Language Selection

English French German Italian Portuguese Spanish

Best I/O computer equipment

Nearly 10 years ago, I was starting to get shooting pains through my right wrist when typing at the keyboard. This would happen once or twice a week. Soon it spread to both wrists, and increased in frequency. Finally, it became an everyday experience. The pain was brief in duration, but intense--and I would have to quit typing. Carpal tunnel syndrome starting to rear it's ugly head. I started to panic--I'm a computer science teacher--perhaps time to go back to teaching mathematics full time--not something I really wanted to do.

I started to research this on the Internet. It became obvious that the first and easiest thing to try was to get a split keys keyboard, with the two main sections of keys angled like this ///\\\.

Keyboards
---------
Years ago, I spent over $100 on a keyboard called the "Darwin Smartboard". Though I use a different brand of keyboard today, the wrist pains ceased almost immediately, and never returned. As I use multiple computers at home and at work, I began the search for an inexpensive alternative. The obvious choice was one of the Microsoft ergonomic keyboards. However, as I became more involved with Linux, and I've watched Microsoft's behavior over the years, I have developed a strong aversion for purchasing anything Microsoft.

I ended up purchasing the Belkin ErgoBoard. Be carefull, Belkin sells two keyboards: "ErgoBoard" and "ErgoBoard Pro". The "ErgoBoard Pro" is crap. The "ErgoBoard" is wonderful. I own four of these, and they're great. Cost is $23.00 to $30.00 each.

Mice
----
I haven't much to say here except Logitech. Find the model that best suits your hands and needs. I'm not much of a gamer, so I haven't experimented with any of the gaming mice out there.

Monitors
--------
OK, at age 57, I'm not seeing quite as well as I used to--I have early onset of cataracts in both eyes (surgery next Summer). I need a big clear monitor. One day, in a computer store, I was comparing 22 inch widescreen LCD monitors. The one with the best display will probably surprise you: A Gateway FPD2275W. It was head and shoulders above the Samsungs and Viewsonics. At $330 it's no steal, but its clarity is breathtaking. I soon will have two of these, as I just ordered a second one.

Headset
-------
I've been recording some instructional screen-videos this Summer using gtk-recordmydesktop. For this I bought a Plantronics Audio 350 headset. At $21.99, it's not a high-end set, but the microphone has given me suprisingly good quality audio. I plan to purchase another.

Comment viewing options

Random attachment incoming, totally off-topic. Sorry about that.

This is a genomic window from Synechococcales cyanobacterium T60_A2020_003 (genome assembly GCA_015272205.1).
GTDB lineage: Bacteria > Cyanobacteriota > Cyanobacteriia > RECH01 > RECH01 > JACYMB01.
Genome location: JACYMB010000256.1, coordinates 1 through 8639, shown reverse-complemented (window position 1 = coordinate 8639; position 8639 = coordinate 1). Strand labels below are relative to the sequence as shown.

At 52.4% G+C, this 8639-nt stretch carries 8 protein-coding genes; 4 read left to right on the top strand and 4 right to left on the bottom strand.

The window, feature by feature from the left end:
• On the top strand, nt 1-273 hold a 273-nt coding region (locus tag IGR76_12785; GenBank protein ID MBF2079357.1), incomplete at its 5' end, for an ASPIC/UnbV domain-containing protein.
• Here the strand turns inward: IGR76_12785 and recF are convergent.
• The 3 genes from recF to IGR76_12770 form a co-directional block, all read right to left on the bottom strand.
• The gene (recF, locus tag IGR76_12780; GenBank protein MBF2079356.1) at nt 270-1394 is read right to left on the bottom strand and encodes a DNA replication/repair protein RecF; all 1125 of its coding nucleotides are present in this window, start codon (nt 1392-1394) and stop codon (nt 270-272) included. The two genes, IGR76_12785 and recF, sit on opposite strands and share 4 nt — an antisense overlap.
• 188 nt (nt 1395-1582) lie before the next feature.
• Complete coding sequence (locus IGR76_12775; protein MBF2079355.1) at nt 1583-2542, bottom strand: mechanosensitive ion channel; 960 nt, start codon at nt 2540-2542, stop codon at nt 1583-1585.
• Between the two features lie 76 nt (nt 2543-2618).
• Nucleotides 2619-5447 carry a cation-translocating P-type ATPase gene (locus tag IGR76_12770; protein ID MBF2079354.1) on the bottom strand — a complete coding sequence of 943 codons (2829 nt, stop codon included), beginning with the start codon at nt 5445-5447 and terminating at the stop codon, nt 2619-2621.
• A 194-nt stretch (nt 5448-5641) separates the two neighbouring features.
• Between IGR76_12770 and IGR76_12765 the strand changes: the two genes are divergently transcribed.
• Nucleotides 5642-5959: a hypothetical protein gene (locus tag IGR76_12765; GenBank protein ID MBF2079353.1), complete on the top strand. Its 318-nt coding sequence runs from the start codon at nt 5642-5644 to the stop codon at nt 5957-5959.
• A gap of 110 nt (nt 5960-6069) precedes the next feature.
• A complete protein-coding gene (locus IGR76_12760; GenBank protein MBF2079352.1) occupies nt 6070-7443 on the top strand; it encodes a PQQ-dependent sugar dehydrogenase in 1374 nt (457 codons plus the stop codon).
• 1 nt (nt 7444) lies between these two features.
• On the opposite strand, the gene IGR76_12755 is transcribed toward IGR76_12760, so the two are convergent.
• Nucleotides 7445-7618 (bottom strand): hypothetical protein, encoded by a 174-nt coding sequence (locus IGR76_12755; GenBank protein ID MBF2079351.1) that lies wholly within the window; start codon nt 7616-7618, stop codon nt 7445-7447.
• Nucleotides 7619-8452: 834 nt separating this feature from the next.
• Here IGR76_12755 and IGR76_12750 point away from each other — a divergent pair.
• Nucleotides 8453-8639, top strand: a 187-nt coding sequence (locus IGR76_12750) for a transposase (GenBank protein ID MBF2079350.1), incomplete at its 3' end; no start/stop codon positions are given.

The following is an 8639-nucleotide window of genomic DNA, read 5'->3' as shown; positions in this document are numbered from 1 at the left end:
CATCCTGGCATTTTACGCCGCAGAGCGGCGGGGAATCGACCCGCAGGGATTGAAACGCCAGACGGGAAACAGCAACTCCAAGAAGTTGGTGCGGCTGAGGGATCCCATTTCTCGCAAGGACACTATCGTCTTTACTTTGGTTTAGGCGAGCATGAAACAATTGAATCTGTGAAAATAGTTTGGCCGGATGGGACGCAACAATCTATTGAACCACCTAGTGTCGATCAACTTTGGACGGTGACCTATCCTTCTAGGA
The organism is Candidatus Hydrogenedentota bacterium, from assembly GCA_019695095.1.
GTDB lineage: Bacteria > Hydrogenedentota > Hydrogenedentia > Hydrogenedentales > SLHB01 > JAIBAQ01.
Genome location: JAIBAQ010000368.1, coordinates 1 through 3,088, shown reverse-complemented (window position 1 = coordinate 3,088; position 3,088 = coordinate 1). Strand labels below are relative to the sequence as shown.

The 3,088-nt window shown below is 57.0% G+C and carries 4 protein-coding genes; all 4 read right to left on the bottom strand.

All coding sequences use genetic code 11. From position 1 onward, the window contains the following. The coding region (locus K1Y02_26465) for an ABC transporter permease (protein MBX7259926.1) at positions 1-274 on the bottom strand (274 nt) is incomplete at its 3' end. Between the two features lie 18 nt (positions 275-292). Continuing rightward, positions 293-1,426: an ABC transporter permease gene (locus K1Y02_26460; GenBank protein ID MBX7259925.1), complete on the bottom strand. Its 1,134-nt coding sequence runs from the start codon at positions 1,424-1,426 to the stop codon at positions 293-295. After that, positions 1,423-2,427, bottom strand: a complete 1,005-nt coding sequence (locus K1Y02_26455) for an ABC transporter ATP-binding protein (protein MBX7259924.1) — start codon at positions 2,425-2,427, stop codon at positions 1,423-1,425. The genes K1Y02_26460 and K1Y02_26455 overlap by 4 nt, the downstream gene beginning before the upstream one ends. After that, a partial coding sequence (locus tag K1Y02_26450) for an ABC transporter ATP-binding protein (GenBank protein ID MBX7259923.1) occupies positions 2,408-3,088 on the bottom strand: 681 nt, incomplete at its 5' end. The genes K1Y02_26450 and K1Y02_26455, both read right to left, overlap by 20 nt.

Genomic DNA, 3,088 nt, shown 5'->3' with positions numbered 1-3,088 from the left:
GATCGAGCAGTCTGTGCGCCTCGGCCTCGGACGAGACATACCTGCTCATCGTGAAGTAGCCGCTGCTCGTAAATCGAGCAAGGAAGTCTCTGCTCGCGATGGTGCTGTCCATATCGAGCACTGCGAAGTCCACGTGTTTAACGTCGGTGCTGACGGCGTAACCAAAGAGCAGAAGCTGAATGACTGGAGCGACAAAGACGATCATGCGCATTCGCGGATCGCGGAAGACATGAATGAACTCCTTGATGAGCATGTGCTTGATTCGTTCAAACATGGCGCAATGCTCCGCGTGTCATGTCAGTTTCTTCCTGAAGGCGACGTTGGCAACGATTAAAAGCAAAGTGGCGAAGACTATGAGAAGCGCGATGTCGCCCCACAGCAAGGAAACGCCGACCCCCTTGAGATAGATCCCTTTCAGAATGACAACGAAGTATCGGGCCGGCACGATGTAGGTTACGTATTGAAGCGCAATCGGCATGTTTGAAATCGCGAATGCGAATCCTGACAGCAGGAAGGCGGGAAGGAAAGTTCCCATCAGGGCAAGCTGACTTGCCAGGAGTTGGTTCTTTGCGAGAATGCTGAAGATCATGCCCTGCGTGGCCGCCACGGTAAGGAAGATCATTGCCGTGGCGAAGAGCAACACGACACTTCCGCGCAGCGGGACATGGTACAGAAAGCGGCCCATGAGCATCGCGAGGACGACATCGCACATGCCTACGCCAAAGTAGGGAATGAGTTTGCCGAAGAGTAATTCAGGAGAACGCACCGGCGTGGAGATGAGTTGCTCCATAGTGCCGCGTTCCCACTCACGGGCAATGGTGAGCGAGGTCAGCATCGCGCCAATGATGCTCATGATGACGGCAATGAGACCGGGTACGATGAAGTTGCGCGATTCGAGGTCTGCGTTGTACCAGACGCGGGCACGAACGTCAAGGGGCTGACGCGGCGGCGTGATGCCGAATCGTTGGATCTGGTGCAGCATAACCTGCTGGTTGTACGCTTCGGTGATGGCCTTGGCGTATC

Select your preferred way to display the comments and click "Save settings" to activate your changes.

Disclaimer

I own no stock and have no financial involvement with any of the mentioned companies/products, other than as a consumer.

gaming - an outsiders view

I have a friend who is quite a good gamer, he has a logitech gaming mouse/ keypad. I forget the model type/number.

Best things about it, lightweight, 2 replaceable batteries and a desktop charger so one is always able to use. And on top of all of this the mouse is a lazer optical with a resolution of about 5 megapixel, yes excessive for a mouse but when placed on the glass mouse pad he has it's quite a sweet setup Smile. cost him £30ish from what I remember him saying ($60ish) but comparing it to a synaptics mouse is a very large difference, and I am tempted to get one next time I build a pc and move from my laptop.

I think basically a wireless optical/infra-red mouse makes usability a lot easier.

He also has a keypad which is an ergonomic small keyboard with the most often keys that are used for most games and most games allow you to remap anyway, but having about 20 keys close to hand. Not useful for typing his coursework, but for gaming I must admit from experience it feels a lot better. I believe this cost him £15ish ($30) so worth looking around.

More in Tux Machines

RPM 4.12 Brings New Switches, New Rpm2Archive Utility

RPM 4.12 has been released as the latest version of the RPM Package Manager. This most recent upgrade brings a fair amount of additions, bug-fixes, API changes, binding improvements,a new plug-in system, and more. First up, RPM 4.12 brings a host of new command-line switches: --nopretrans, --noposttrans, --noplugins, --reinstall, --exportdb, --importdb, --recommends, --suggests, --supplements, and --enhances. RPM 4.12 also brings a rpm2archive utility for converting RPM payloads into tar archives. Read more

Qt Creator 3.2.1 released

We are happy to announce Qt Creator 3.2.1. This release contains a range of bugfixes, including fixes for: a freeze when using the current project or the all projects locator filters via keyboard shortcut a deployment error in the OS X packages which led to the Clang code model plugin not loading a crash when opening the context menu on C++ macro parameters For a full list of fixes, please see our change log. Read more

GNOME Control Center 3.14 RC1 Corrects Lots of Potential Crashes

GNOME Control Center, GNOME's main interface for the configuration of various aspects of your desktop, has been updated to version 3.14 RC1, along with a lot of the packages from the GNOME stack. Read more

Rust Developers Planning For The Rust 1.0 Language

Rust, the general purpose, safe, and concurrent programming language developed by Mozilla Research, is starting to assemble their vision of Rust 1.0. A new post on the Rust Programming Language Blog is laying out the path to Rust 1.0. The developers hope to move to Rust 1.0 soon with a beta coming out hopefully by the end of the year and the official release to follow. This Rust 1.0 milestone is to signify the Rust design "feeling right" and a promise to maintain backwards compatibility for future 1.x releases. Read more